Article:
At first I thought, "This is obviously something very introductory, I'm not getting insight because I know these things already..." But there are are things you assume your readers should know (if this is supposed to be some introductory text). For example, assuming they know what a game design document is or what feature creep is.

 

 

But I like to think this is for other people who have some experience in game design. And if that's the case, well...

  1. Game design can't be "the process of what works well in a game." That is such a broad statement that says nothing about what game design is. Creating game art can be the process of what works well in the game (in terms of theme, palette, mood, etc) as well as programming can be the process of what works well in a game (in terms of code library choice, engine compatibility, and much more)
  2. Game design somehow has something to do with your ability to identify logical fallacies?! I mean sure they are nice to know but it doesn't make you a better game designer to beat somebody in an argument...it makes you a better debater.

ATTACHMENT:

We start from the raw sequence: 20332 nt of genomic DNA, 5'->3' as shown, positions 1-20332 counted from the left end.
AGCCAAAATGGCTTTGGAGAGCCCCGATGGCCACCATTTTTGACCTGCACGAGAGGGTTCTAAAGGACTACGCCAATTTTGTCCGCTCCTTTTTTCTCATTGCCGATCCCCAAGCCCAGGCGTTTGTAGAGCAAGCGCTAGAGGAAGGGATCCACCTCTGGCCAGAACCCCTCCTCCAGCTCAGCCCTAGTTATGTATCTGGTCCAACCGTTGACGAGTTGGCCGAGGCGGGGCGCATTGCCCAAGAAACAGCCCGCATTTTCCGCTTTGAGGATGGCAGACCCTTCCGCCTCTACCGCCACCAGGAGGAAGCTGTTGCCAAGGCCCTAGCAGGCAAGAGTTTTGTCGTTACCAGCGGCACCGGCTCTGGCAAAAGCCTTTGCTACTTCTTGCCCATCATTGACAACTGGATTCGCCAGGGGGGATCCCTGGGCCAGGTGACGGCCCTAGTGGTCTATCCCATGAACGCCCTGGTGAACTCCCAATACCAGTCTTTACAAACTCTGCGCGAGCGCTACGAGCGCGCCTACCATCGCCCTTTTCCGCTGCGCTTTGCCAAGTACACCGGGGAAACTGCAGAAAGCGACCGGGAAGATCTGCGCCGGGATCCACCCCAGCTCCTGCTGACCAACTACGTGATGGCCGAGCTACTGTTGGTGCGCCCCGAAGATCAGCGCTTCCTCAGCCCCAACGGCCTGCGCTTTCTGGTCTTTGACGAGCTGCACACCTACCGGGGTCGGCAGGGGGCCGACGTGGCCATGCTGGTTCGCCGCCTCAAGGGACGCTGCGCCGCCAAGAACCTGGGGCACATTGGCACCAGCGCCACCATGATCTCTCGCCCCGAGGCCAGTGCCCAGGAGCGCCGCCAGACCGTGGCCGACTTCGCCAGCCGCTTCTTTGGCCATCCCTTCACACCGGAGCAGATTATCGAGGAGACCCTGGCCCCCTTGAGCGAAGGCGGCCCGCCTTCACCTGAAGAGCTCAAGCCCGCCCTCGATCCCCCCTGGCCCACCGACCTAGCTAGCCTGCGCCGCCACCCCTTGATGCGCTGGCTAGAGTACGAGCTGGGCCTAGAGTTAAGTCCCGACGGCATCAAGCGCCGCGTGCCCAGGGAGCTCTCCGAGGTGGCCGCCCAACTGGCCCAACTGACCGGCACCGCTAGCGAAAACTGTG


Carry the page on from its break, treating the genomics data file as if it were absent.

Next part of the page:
There is a bunch more things I wish to identify but I guess its best summarized like this: The title of this post was "My article on Game Design" and the only real part that addresses game design was the first paragraph and numbered list. And that paragraph doesn't say anything, its too broad.

 

 

 

I know it was just your opinion but usually opinions are posted to present an argument and start a discussion but no argument is presented. Usually opinions like this are trying to tell people of the experience they've had and why that's true but there is never a "this is why..." kind of statement or any kind of specific experience imparted here.

 

Entire books are dedicated to "what game design is" it's too hard to summarize it in a forum post.

 

Usually opinions like this are posted to present an idea to see what other people think and not necessarily trying to create a discussion, just a critique. That's what this is. I hope my critique was useful in someway, if not, lets discuss that.


Edited by Mario D., 26 October 2013 - 11:27 AM.


#4 Navezof   Members   -  Reputation: 1266

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Posted 26 October 2013 - 12:33 PM